Of all the queues we must join, the post office line is by far the most character revealing. Try as you might to avoid it, sooner or later you are going to need to mail that crappy sweater you sold on eBay for far less money than was worth your hassle, or the Mother’s Day card you are sending a day late. (By the way, your mum knows it wasn’t the postman who slacked off, despite what you might have told her. She knows you bought the card the day after mother’s day because it was on sale, and you are a cheap bastard. She birthed you and wiped your ass. She knows.)
Unlike other goods and services we’re required to queue for, such as takeaway coffee or the bus, the post office has no magic level of customer service or schedule they’re striving to meet. No-one who works at the post office looks at the desperate, sweaty line of sad sacks wasting their lunch break and thinks; “I am going to stick more stamps than I’ve ever stuck before and expedite these important packages!” The post office workers don’t give two rat’s asses about you or your mail. They don’t care because no matter how many packages or letters they send, the mail will never stop coming. Theirs is a Sisyphean task, endlessly laborious and futile.
Nevertheless, you wait in line, your package clutched to your chest. To pass the time, you engage in conversation with the person in front or behind you, smile at the mother with her baby in a stroller and offer her your place further up in the line. You wave and coo at the baby, and the baby smiles back, gurgling and laughing. You make the most of your time, responding to emails and sending text messages on your phone.
But the room is becoming unbearably stuffy with so many people in it, and you are cordoned off and corralled by a rope barrier like a heifer waiting for slaughter. The collective patience and human civility lasts about 7 minutes. At this point people start to sigh audibly. The suits roll their eyes at the unstaffed counters and well-dressed women mutter incredulously that there should be more staff during such a busy time. Each member of the line swiftly becomes the authority on the correct operating procedure for the post office.
Then, having officially abandoned all social niceties and composure, the line begins to unravel. Coats and jackets are unbuttoned; bags are dropped loudly to the floor. Someone stamps an indignant foot. Everyone is a petulant, pissed off toddler, with a need more urgent than anyone else’s. You glare at the older lady ahead whom minutes before had filled you with fond memories of your gran, and shake your head at her excessive number of packages. No-one is making cooing noises at the baby in the stroller any more, and the baby is no longer cute; it is screaming and red-faced and trying to claw its way out of its wheeled prison.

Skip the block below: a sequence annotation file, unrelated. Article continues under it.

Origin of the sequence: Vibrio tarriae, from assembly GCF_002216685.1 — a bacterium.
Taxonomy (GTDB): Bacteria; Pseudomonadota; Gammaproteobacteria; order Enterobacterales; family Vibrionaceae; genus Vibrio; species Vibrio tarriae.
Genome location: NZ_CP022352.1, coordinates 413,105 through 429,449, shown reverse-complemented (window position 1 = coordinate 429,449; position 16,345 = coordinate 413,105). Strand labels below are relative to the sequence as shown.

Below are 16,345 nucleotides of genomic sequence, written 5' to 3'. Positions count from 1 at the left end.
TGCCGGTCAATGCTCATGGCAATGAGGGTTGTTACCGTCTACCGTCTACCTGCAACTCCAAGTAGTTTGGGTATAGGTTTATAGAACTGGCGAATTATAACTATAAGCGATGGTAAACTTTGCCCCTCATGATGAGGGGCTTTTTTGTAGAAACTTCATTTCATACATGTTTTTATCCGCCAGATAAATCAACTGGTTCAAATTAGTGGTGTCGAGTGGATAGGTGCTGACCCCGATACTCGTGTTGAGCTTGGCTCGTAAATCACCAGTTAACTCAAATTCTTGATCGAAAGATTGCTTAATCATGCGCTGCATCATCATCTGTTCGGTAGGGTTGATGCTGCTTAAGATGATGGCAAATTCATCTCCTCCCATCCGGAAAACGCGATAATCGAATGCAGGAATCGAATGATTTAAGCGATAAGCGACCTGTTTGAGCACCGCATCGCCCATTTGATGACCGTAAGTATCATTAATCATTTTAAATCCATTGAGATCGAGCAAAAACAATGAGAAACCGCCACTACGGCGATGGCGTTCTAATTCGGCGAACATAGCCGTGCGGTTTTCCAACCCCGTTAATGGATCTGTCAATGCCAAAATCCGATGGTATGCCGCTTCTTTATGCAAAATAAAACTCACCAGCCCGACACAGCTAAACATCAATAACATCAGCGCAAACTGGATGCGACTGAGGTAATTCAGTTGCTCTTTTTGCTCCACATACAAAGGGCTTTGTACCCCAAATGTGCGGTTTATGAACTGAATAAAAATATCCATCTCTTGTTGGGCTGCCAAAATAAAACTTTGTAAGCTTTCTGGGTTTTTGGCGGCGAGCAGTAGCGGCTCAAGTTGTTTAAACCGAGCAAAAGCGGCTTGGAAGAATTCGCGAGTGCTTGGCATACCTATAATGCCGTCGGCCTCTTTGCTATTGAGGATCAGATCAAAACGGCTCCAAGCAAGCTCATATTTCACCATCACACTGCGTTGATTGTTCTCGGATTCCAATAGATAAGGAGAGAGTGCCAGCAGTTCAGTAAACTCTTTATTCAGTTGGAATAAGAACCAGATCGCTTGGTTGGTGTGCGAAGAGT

The baby embodies how you feel but you are not sympathetic to its discomfort. You blame its mother for bringing it here and taking a place in the line, a place that was yours before you gave it up, before the post office line had robbed you of your ability to feel compassion.
More people enter the post office and join the line. They are civilized at first, but turn quickly, ready to throw the first stone at whoever is holding up this godforsaken line. A man lingers at the counter, buying stamps after he has already paid for his package. A woman asks drawn-out questions about different rates and shipping times as she fishes around in her purse. Can’t they see there are people waiting? Can they not feel the hot glares and seething impatience as they dilly dally with their change purse or forget to fill out a customs declarations form for their international package? You glare a silent warning at the people in front of you: try and buy a single stamp and this angry mob is going to descend on you like a biblical swarm of locusts on a crop field. Three of the counter windows remain unstaffed.
The situation is nearing its apex, the fabric of society so thin it threatens to snap completely. Only a fragment of order remains, and it is the counter worker who holds the last frail thread, for she is what stands between you and your package being mailed. You no longer even care about your package, but you have invested this time and you are going to see this through. Finally, you arrive at the front of the line, and taste a long-awaited victory.
But you have grown accustomed to the line mentality and forget what you are here to mail. When the counter worker asks about the contents of your package you pause and stutter, unable to form words after so much non-verbal grunting and seething. You take too long to answer and the din of the mob grows louder behind you. You mutter something unintelligible and then remember you didn’t fill out the international customs form still clutched in your sweaty palm. In an urgent whisper you ask to borrow a pen, and the counter worker raises a knowing eyebrow and pushes a pen through the window. Hastily you fill out the tiny boxes on the form, hoping the line doesn’t notice your misstep, but they do. Twenty, thirty people strong, the line bellow their dissatisfaction. You shove the completed form back through the window, and pay for your package.
The counter worker eyes you blankly. “Do you need any stamps today?” she asks. “Yes,” you reply, suddenly remembering, “Can I have a book of first class please?”